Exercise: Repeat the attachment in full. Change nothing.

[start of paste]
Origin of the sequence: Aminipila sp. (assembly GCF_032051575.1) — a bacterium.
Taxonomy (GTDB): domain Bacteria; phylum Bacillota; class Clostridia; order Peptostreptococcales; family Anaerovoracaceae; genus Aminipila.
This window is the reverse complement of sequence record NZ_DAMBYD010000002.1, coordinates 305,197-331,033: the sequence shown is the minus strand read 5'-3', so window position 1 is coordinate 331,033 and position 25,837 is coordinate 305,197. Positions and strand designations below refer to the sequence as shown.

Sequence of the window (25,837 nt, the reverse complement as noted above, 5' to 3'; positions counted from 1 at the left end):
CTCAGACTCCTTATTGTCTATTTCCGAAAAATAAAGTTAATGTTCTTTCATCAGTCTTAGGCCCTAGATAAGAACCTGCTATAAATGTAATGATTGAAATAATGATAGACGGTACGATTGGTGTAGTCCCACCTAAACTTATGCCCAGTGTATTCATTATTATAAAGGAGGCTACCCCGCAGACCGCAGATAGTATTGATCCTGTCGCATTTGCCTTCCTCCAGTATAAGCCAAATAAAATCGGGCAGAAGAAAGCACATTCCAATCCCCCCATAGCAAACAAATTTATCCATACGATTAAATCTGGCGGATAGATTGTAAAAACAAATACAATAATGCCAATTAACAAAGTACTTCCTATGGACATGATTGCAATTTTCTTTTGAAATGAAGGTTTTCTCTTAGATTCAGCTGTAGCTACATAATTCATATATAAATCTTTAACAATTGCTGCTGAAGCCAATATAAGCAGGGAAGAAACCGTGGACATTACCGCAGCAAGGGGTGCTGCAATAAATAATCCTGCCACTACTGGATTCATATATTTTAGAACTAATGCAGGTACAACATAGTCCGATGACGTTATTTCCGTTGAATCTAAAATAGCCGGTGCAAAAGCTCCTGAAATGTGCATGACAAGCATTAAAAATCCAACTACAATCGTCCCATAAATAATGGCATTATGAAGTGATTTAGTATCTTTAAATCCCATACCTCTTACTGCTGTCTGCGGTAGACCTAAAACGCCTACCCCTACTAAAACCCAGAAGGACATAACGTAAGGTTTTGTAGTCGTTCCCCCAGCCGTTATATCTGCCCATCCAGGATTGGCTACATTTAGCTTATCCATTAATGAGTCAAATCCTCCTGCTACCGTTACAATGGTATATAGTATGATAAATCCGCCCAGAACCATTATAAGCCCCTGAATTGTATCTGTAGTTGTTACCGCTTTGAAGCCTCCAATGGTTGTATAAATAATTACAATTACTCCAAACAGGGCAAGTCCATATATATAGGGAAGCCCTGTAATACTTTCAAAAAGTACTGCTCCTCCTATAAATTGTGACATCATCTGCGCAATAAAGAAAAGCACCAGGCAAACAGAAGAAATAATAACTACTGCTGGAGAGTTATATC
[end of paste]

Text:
Origin of the sequence: Aminipila sp. (assembly GCF_032051575.1) — a bacterium.
Taxonomy (GTDB): domain Bacteria; phylum Bacillota; class Clostridia; order Peptostreptococcales; family Anaerovoracaceae; genus Aminipila.
This window is the reverse complement of sequence record NZ_DAMBYD010000002.1, coordinates 305,197-331,033: the sequence shown is the minus strand read 5'-3', so window position 1 is coordinate 331,033 and position 25,837 is coordinate 305,197. Positions and strand designations below refer to the sequence as shown.

Sequence of the window (25,837 nt, the reverse complement as noted above, 5' to 3'; positions counted from 1 at the left end):
CTCAGACTCCTTATTGTCTATTTCCGAAAAATAAAGTTAATGTTCTTTCATCAGTCTTAGGCCCTAGATAAGAACCTGCTATAAATGTAATGATTGAAATAATGATAGACGGTACGATTGGTGTAGTCCCACCTAAACTTATGCCCAGTGTATTCATTATTATAAAGGAGGCTACCCCGCAGACCGCAGATAGTATTGATCCTGTCGCATTTGCCTTCCTCCAGTATAAGCCAAATAAAATCGGGCAGAAGAAAGCACATTCCAATCCCCCCATAGCAAACAAATTTATCCATACGATTAAATCTGGCGGATAGATTGTAAAAACAAATACAATAATGCCAATTAACAAAGTACTTCCTATGGACATGATTGCAATTTTCTTTTGAAATGAAGGTTTTCTCTTAGATTCAGCTGTAGCTACATAATTCATATATAAATCTTTAACAATTGCTGCTGAAGCCAATATAAGCAGGGAAGAAACCGTGGACATTACCGCAGCAAGGGGTGCTGCAATAAATAATCCTGCCACTACTGGATTCATATATTTTAGAACTAATGCAGGTACAACATAGTCCGATGACGTTATTTCCGTTGAATCTAAAATAGCCGGTGCAAAAGCTCCTGAAATGTGCATGACAAGCATTAAAAATCCAACTACAATCGTCCCATAAATAATGGCATTATGAAGTGATTTAGTATCTTTAAATCCCATACCTCTTACTGCTGTCTGCGGTAGACCTAAAACGCCTACCCCTACTAAAACCCAGAAGGACATAACGTAAGGTTTTGTAGTCGTTCCCCCAGCCGTTATATCTGCCCATCCAGGATTGGCTACATTTAGCTTATCCATTAATGAGTCAAATCCTCCTGCTACCGTTACAATGGTATATAGTATGATAAATCCGCCCAGAACCATTATAAGCCCCTGAATTGTATCTGTAGTTGTTACCGCTTTGAAGCCTCCAATGGTTGTATAAATAATTACAATTACTCCAAACAGGGCAAGTCCATATATATAGGGAAGCCCTGTAATACTTTCAAAAAGTACTGCTCCTCCTATAAATTGTGACATCATCTGCGCAATAAAGAAAAGCACCAGGCAAACAGAAGAAATAATAACTACTGCTGGAGAGTTATATC